UPDATE: Joe Cowley of the Chicago Sun-Times is defending his initial report and adds that a scout told him that White Sox general manager Ken Williams is hoping to trade Carlos Quentin for a “Carlos Lee-type” return.
The White Sox traded Carlos Lee to the Brewers for Scott Podsednik, Luis Vizcaino and a player to be named later (Travis Hinton) in December of 2004.
Cowley adds that if Williams can’t find a satisfactory deal involving Lee, he would explore moving Mark Teahen or Dayan Viciedo, but knows that the return wouldn’t be as substantial.
12:49 PM: In an additional Tweet, van Dyck quotes Williams as saying that he won’t move a piece of his everyday lineup for relief pitching. Just because Williams denies it doesn’t mean it won’t happen — he could be holding out for a specific player — but there you go.
11:29 AM: White Sox general manager Ken Williams told Dave van Dyck of the Chicago Tribune that any trade rumors involving Carlos Quentin “are not true.”
Friday, 7:41 PM: According to Joe Cowley of the Chicago Sun-Times, the White Sox are shopping Carlos Quentin for bullpen help, but “are asking a lot so far.”
Just last month at the GM Meetings, a White Sox source told Bruce Levine of ESPN Chicago that the club wasn’t shopping Quentin, but that was, well, last month. The club may be more willing to part with him now that they have successfully secured Paul Konerko and Adam Dunn for the middle of their lineup.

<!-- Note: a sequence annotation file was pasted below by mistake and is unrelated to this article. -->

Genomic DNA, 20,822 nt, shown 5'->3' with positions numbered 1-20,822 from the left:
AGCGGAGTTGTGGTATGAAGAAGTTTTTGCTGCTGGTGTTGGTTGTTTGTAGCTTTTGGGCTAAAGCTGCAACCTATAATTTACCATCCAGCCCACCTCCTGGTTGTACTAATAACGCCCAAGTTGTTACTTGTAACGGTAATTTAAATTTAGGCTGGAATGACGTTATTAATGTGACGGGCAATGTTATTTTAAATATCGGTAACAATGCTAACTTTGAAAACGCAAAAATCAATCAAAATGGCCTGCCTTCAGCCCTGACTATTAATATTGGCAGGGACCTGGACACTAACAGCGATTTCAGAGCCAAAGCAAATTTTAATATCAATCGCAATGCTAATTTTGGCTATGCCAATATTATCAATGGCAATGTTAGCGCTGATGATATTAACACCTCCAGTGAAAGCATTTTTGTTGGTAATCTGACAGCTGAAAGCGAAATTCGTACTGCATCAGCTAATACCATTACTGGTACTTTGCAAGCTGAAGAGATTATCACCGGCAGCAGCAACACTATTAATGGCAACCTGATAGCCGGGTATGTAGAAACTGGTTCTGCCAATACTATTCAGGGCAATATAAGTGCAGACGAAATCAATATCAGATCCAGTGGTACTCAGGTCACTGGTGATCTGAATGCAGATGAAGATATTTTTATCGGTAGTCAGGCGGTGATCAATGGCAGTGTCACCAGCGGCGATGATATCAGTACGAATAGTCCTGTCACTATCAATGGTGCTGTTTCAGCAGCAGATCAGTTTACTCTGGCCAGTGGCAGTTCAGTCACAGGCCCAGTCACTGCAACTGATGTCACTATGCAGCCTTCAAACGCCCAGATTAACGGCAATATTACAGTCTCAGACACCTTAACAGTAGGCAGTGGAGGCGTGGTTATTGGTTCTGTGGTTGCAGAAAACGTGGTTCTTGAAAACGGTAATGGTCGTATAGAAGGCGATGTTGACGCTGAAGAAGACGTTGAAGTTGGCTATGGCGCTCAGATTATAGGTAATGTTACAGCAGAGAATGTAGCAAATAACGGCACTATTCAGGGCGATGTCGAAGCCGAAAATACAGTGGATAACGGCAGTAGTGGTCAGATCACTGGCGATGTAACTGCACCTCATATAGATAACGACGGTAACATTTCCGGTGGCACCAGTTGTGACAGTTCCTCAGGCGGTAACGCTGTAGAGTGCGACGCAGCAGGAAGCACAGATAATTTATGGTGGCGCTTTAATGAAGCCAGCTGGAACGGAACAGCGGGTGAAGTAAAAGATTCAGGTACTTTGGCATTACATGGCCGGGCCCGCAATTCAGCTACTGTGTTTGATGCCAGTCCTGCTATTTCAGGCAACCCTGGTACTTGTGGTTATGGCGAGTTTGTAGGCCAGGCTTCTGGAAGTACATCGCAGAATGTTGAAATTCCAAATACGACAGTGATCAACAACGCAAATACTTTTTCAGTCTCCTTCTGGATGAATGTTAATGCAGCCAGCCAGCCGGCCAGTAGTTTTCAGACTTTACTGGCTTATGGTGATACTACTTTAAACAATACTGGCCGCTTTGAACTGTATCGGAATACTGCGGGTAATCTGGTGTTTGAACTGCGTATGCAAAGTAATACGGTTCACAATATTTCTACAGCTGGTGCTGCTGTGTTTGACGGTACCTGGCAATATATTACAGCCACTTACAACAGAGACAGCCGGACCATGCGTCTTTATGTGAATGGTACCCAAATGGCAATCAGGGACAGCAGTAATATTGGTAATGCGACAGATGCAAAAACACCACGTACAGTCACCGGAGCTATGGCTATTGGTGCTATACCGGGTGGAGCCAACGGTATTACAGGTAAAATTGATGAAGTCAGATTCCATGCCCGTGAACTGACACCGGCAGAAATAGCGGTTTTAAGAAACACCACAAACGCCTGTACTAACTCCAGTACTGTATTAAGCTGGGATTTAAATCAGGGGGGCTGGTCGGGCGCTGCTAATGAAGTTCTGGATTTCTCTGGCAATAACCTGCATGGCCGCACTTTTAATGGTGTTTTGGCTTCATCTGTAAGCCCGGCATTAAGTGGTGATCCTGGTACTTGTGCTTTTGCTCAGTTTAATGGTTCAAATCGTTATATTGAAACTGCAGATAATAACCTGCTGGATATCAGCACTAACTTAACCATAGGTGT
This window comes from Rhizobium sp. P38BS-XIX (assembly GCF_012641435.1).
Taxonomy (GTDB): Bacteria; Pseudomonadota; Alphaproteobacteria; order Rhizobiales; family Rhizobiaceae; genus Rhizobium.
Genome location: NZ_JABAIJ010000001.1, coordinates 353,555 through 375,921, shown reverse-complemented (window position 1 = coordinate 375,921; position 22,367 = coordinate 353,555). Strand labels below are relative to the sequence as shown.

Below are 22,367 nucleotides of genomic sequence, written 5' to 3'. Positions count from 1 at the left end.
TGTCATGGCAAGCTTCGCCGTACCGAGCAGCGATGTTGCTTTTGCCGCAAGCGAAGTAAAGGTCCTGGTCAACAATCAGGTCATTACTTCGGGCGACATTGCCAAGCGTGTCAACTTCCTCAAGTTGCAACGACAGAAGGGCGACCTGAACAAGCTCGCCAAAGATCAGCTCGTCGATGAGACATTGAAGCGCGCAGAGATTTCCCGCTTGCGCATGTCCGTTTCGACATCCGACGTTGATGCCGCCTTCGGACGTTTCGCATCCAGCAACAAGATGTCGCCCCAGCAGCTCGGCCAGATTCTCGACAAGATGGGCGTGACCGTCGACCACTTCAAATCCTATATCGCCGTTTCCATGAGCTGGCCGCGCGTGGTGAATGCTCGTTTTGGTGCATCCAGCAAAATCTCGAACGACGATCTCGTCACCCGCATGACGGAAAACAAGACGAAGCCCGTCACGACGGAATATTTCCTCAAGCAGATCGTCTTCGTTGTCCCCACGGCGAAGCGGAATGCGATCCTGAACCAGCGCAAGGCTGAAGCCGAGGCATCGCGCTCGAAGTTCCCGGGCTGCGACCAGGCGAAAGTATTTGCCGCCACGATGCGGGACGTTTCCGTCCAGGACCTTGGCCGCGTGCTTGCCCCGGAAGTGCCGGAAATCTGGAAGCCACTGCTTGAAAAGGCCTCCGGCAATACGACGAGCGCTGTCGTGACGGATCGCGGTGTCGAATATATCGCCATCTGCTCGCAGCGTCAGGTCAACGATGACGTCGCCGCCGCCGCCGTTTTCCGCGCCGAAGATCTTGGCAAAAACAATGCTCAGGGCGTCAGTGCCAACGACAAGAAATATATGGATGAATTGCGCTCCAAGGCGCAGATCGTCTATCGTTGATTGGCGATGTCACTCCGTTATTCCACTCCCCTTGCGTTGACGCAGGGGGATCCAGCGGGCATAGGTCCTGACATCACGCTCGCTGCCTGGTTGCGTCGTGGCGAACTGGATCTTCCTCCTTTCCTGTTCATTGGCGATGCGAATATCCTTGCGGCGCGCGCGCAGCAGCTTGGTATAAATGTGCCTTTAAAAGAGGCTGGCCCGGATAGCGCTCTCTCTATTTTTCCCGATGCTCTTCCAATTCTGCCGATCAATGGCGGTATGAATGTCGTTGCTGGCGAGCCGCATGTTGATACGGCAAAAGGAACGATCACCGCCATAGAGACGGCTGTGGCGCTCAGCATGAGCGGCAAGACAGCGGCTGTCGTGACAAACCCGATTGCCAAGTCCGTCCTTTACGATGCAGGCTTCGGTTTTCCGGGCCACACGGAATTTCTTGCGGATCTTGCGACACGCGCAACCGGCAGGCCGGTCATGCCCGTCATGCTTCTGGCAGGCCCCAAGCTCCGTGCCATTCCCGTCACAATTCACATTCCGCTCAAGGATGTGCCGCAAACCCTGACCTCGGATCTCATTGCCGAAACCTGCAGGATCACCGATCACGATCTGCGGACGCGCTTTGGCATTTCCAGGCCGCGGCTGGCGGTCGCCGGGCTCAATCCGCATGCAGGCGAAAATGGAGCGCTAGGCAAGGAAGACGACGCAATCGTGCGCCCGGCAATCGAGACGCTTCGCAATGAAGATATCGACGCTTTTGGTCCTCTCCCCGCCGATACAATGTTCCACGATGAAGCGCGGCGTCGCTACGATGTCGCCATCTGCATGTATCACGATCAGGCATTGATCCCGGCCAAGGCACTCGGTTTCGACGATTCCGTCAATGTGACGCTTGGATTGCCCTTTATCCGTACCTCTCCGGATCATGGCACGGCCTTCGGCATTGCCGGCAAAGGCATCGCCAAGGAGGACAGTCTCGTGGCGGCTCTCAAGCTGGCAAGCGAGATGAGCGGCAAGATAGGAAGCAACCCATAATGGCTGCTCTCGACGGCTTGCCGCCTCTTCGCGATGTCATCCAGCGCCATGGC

Quentin, 28, batted .243/.342/.479 with 26 homers, 87 RBI and an 821 OPS this past season, but he has struggled to stay healthy throughout his career. He made $3.2 million in 2010 and figures to earn somewhere around $5 million through the arbitration process this winter.
Quentin still has plenty of value since he offers some thump from the right side of the plate, but concerns about his durability will likely have an impact on the quality of the players the White Sox would receive in return.